Jails in Britain are facing crisis, and this has led the Ministry of Justice to think about recruiting more prison officers amid fears of rioting across the region’s jails.
Former staff who took voluntary redundancy will be asked to return to work as part of emergency measures to tackle an overcrowding crisis, reported The Times.
Several prisons are being asked to take more inmates while hundreds of officers are being sent from their usual jails to help to bolster numbers where there are serious staff shortages.
The report further says that in some jails inmates are being locked in their cells for longer because there are not enough officers to supervise work and education schemes.
Prison numbers have risen higher than official projections. Over the past two years more than 3,500 officers have left, most with redundancy payoffs.
Prison staff accused Chris Grayling, the justice secretary, of mismanaging the system by closing jails too quickly and reducing numbers too severely in an attempt to achieve savings.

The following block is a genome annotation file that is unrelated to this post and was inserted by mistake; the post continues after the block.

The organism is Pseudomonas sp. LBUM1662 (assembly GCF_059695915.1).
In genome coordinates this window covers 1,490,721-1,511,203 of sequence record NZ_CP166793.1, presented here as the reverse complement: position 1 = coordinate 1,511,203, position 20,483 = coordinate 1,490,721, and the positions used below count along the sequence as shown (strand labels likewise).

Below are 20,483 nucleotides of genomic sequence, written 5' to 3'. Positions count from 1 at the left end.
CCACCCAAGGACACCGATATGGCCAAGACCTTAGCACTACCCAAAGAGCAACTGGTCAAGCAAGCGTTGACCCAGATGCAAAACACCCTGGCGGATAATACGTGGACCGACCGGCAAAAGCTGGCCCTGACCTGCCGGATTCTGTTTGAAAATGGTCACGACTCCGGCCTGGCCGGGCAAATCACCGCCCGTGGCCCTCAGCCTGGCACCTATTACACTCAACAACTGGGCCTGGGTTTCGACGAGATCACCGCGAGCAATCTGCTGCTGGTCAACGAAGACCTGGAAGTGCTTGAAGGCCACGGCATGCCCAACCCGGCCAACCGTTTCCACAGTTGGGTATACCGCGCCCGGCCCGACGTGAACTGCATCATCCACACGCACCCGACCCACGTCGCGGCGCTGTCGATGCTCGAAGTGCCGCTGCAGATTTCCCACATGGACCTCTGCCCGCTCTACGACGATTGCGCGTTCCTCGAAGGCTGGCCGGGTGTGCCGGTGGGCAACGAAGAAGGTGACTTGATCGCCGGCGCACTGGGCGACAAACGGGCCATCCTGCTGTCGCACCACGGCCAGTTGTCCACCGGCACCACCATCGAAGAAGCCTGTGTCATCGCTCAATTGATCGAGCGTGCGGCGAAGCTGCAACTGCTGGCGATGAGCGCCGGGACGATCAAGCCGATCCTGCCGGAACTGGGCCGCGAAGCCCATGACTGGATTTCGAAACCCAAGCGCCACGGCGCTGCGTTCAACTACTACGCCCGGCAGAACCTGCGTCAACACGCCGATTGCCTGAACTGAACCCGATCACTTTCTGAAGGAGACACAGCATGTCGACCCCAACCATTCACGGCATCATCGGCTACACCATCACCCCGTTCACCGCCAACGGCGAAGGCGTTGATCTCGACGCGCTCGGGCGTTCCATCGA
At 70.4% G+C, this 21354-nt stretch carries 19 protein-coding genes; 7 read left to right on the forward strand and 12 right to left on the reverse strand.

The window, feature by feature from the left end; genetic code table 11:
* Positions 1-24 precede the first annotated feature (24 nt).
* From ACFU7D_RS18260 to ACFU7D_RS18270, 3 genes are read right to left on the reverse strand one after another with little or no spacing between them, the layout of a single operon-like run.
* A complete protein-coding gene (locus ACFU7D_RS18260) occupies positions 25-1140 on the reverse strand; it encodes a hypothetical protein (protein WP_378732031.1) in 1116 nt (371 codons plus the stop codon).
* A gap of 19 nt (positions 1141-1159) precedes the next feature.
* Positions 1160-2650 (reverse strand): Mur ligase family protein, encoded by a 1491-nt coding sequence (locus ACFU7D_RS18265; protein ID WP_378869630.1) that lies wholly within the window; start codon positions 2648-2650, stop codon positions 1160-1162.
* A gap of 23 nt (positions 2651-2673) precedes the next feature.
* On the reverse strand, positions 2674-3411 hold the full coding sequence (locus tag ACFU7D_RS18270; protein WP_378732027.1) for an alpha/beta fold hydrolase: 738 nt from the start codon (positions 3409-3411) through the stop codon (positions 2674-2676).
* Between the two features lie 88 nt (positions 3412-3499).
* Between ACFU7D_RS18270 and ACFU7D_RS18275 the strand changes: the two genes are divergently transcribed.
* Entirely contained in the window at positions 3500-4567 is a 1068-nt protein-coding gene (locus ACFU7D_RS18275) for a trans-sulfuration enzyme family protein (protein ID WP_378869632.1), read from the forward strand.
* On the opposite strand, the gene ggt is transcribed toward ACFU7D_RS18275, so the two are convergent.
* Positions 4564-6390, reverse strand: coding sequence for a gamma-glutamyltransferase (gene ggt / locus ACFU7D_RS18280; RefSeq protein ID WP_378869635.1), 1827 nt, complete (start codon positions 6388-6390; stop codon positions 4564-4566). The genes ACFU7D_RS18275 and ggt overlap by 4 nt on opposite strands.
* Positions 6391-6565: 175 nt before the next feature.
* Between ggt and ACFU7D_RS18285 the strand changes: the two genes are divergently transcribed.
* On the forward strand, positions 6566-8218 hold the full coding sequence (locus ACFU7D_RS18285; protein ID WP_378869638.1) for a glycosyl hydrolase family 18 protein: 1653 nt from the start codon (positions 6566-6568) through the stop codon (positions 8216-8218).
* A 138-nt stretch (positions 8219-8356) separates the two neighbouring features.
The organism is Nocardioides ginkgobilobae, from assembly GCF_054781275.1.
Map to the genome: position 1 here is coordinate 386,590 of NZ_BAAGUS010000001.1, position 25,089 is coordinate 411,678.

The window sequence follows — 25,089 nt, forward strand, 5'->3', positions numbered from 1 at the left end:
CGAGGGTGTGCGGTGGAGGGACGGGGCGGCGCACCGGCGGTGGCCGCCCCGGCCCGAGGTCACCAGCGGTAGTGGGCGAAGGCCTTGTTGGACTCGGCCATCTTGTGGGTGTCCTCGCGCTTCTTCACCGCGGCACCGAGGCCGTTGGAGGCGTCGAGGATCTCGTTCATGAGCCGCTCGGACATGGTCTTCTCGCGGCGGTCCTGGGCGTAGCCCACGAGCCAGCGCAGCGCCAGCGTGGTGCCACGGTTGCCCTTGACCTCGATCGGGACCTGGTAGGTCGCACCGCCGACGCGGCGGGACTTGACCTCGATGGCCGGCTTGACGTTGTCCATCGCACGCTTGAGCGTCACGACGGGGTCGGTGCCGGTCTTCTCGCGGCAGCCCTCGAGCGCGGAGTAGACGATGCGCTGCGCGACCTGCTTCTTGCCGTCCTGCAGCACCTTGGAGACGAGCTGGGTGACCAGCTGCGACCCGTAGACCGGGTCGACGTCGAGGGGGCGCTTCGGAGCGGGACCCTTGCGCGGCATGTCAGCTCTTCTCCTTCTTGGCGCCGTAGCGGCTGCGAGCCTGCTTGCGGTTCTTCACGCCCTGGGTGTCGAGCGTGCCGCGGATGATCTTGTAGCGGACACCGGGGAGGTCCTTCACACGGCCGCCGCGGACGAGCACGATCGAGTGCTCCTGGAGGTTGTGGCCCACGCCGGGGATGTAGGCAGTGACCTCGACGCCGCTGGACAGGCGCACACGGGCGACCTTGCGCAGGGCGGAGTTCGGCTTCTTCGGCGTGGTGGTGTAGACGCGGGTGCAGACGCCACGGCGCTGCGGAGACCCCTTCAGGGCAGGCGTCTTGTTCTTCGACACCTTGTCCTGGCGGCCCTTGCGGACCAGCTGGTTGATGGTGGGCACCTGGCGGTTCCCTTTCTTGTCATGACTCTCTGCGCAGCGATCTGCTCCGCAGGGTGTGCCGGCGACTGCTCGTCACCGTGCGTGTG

Steve Gillan, general secretary of the Prison Officers’ Association, told the newspaper that Mr Grayling has had to contend with a series of prisoner escapes in recent months, and was warned that fears of rioting in jails were increasing because of overcrowding and staff shortages.
Forty prisons in England and Wales have been ordered to increase their “operational capacity” in the next two months after officials said they feared that inmate numbers would continue to rise, putting extra pressure on the penal system. Among the prisons told to raise capacity are Wandsworth, Leeds, Lincoln, Brixton, Pentonville, Durham and Manchester, reported The Times.